To Fight Superbugs, Fight Poverty | Public Health

On May 26, 2016, researchers at the Walter Reed National Military Medical Center reported the first case of what they called a “truly pan-drug resistant bacteria.” By now, the story has been well-covered in the media: a month earlier, a 49 year old woman walked into a clinic in Pennsylvania with what seemed to be a urinary tract infection. But tests revealed something far scarier—both for her and public health officials. The strain of E. Coli that infiltrated her body has a gene that makes it bulletproof to colistin, the so-called last resort antibiotic. Most have pinned the blame for the impending doom of a “post-antibiotic world” on the overuse of antibiotics and a lack of new ones in the development pipeline. But there’s another superbug incubator that hasn’t gotten the attention it deserves: poverty. Last month at the IMF meeting in Washington, D.C., UK Chancellor George Osborne warned about the potentially devastating human and economic cost of antimicrobial resistance. He called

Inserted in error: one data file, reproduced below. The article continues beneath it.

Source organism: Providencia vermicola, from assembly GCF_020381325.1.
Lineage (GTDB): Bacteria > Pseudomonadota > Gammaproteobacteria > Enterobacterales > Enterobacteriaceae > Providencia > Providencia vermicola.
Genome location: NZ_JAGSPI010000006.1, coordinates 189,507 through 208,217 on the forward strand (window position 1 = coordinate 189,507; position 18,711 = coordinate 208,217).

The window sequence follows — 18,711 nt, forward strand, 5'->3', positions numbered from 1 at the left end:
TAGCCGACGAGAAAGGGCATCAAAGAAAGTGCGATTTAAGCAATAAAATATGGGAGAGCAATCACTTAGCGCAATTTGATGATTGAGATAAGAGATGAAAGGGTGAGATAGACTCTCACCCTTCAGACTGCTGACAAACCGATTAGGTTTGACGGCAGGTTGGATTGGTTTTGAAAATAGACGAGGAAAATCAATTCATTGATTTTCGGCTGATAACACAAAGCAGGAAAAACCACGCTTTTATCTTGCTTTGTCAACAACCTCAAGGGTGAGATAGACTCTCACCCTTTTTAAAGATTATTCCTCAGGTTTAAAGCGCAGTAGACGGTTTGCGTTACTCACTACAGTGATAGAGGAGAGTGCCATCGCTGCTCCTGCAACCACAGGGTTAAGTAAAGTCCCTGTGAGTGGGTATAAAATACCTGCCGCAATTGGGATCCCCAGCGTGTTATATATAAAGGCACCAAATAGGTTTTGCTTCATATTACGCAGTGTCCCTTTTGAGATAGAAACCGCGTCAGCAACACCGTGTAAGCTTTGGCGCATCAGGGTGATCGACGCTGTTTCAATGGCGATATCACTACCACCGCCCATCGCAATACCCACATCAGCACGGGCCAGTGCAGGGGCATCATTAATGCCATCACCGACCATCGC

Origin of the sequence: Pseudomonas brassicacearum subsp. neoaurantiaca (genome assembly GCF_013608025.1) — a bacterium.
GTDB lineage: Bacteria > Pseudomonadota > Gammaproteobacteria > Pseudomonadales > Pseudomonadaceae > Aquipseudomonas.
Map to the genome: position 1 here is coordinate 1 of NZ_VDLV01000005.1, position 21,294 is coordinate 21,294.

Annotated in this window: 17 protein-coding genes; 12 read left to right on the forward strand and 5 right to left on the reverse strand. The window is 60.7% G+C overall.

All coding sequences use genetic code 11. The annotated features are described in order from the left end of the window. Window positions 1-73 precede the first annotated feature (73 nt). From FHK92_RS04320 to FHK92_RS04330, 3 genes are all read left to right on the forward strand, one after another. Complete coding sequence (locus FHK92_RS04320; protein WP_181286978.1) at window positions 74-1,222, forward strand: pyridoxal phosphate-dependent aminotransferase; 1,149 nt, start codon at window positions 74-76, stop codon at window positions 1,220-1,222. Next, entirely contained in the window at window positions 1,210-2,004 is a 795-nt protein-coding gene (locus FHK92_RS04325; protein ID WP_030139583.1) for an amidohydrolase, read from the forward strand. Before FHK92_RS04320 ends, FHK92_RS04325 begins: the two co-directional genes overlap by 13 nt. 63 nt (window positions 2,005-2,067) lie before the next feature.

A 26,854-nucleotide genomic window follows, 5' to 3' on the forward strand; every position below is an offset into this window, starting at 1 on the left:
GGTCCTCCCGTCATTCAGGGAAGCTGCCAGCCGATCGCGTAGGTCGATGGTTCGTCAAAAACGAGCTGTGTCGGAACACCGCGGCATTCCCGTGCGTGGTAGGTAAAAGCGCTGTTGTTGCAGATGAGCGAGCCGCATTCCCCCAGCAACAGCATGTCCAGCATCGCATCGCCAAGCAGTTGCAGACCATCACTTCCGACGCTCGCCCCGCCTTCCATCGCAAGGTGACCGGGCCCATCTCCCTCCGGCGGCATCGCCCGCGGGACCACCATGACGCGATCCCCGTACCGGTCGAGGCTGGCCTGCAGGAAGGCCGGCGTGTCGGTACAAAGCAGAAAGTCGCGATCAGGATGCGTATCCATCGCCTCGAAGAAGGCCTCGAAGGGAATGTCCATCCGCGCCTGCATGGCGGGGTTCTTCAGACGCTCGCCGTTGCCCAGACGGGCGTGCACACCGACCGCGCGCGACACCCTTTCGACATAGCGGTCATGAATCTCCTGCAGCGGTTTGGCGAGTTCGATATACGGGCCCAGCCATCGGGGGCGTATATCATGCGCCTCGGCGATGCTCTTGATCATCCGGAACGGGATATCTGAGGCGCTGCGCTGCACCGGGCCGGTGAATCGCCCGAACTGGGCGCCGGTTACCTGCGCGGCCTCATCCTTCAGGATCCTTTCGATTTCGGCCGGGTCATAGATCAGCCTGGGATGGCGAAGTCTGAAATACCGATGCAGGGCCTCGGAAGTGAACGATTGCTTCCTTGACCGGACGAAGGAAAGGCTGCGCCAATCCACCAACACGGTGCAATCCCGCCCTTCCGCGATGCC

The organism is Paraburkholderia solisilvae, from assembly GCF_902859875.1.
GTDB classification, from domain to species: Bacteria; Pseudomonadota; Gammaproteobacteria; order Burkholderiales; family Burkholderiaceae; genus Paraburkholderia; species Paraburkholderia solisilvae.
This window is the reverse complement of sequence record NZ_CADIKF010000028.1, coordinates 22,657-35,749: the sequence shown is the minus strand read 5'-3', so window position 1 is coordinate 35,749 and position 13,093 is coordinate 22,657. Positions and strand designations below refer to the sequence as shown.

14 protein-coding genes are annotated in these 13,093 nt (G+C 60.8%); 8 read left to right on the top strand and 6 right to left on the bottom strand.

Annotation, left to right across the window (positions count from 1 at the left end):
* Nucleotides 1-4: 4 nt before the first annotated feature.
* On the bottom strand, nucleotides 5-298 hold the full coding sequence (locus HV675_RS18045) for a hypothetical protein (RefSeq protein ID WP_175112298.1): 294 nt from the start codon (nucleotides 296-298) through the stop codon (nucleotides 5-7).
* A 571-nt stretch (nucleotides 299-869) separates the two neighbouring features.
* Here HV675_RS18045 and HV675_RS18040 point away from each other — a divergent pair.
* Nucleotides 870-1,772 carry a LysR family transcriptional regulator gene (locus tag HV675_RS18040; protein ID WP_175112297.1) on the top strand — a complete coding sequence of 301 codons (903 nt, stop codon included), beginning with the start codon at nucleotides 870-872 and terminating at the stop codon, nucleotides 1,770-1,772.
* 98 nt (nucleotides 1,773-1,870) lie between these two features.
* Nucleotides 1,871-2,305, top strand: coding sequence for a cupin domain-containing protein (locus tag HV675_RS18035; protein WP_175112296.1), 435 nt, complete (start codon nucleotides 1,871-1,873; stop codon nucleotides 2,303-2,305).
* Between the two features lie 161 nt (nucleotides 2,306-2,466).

Source: To Fight Superbugs, Fight Poverty | Public Health

To Fight Superbugs, Fight Poverty | Public Health

Wikipedia Year of Science: An Open Opportunity for Participation

Publishers of peer-reviewed Open Access journals such as PLOS are driven by the realization that, because taxpayers fund the overwhelming majority of biomedical research, there is a moral imperative for the results of this publicly-funded work to be freely and immediately available to those who fund it. In fact, legislators, policymakers and institutions have reached the same conclusion. But what happens to that Open Access scientific content outside the academic or entrepreneurial domain? In today’s world, there is no reason to limit access to knowledge, and every reason to free it. But the information shared must be reliable, reputable and trusted. This does not mean there is only one perspective or definitive scientific result; research is full of subtleties that inform distinct perspectives and influence final outcomes. What does matter is that science in the public domain, such as content in Wikipedia, is accurate and referenced soundly. Where Wikipedia says “citation required,”

Source: Wikipedia Year of Science: An Open Opportunity for Participation

Wikipedia Year of Science: An Open Opportunity for Participation